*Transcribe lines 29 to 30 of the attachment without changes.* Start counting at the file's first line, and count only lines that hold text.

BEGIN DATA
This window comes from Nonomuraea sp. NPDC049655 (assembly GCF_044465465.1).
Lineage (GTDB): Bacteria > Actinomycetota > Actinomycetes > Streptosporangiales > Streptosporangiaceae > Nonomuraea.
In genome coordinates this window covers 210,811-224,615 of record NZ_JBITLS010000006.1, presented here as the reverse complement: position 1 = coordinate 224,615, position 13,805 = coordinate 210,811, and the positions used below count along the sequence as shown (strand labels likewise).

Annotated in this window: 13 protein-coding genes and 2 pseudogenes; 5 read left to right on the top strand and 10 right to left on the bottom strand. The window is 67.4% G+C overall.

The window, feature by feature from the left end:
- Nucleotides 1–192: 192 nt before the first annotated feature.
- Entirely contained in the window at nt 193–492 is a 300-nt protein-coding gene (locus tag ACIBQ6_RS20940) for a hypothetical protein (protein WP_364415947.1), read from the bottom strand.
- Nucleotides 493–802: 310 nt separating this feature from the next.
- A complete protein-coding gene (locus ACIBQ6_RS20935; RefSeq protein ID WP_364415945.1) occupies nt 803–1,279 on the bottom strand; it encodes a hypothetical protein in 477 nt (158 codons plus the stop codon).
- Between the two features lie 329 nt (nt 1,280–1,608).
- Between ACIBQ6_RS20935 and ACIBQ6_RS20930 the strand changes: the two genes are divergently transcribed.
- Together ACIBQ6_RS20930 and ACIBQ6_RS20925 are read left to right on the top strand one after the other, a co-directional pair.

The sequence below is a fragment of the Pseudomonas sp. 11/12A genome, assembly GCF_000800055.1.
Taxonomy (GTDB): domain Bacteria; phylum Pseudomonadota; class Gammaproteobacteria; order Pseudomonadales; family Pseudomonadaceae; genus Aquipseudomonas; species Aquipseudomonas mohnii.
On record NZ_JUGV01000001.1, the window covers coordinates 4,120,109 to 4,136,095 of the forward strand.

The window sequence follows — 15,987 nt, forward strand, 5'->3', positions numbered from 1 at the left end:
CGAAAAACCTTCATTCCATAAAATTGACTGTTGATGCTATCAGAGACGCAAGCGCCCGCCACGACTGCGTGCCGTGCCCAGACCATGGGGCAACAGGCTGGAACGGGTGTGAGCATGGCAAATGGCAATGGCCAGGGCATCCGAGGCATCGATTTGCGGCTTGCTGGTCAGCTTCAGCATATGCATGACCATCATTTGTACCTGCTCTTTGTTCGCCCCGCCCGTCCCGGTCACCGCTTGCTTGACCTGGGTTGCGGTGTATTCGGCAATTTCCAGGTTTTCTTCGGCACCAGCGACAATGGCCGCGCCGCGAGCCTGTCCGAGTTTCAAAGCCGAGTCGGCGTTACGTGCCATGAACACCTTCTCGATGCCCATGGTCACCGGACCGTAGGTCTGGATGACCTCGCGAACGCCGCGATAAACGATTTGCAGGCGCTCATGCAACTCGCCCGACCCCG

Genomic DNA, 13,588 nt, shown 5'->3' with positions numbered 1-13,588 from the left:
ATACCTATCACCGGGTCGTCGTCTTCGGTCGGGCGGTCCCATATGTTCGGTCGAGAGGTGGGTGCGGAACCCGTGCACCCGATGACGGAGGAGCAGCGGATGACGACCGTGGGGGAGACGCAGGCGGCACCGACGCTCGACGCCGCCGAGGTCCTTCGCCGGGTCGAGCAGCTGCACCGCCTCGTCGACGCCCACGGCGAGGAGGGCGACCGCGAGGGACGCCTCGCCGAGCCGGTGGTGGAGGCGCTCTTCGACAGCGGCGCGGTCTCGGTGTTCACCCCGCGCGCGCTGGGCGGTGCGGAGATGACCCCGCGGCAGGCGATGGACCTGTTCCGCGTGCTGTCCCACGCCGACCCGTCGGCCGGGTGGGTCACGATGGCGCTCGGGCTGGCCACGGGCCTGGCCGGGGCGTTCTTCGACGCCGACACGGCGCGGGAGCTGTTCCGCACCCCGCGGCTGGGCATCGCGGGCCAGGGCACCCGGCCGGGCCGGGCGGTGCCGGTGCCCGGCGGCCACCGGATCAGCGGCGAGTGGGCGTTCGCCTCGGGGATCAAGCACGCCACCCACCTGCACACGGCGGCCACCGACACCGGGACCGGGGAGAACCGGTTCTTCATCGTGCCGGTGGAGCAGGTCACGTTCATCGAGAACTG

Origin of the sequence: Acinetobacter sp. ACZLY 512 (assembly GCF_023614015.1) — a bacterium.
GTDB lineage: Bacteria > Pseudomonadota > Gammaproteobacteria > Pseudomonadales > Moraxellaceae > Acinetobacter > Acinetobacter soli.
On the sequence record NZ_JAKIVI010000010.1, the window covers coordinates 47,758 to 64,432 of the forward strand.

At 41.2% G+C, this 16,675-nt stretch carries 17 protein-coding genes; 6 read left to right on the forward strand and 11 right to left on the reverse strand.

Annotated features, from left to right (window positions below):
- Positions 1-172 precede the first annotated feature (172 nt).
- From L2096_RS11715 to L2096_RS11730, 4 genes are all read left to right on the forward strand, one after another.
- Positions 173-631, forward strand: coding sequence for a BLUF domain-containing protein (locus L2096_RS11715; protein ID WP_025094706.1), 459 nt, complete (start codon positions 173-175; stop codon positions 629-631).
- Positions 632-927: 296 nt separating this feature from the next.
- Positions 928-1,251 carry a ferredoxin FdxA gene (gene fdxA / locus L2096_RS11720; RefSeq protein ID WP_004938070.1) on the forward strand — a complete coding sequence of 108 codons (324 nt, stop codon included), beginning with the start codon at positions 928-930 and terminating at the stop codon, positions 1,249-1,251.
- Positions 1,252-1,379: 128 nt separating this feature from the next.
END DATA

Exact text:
- Positions 928-1,251 carry a ferredoxin FdxA gene (gene fdxA / locus L2096_RS11720; RefSeq protein ID WP_004938070.1) on the forward strand — a complete coding sequence of 108 codons (324 nt, stop codon included), beginning with the start codon at positions 928-930 and terminating at the stop codon, positions 1,249-1,251.
- Positions 1,252-1,379: 128 nt separating this feature from the next.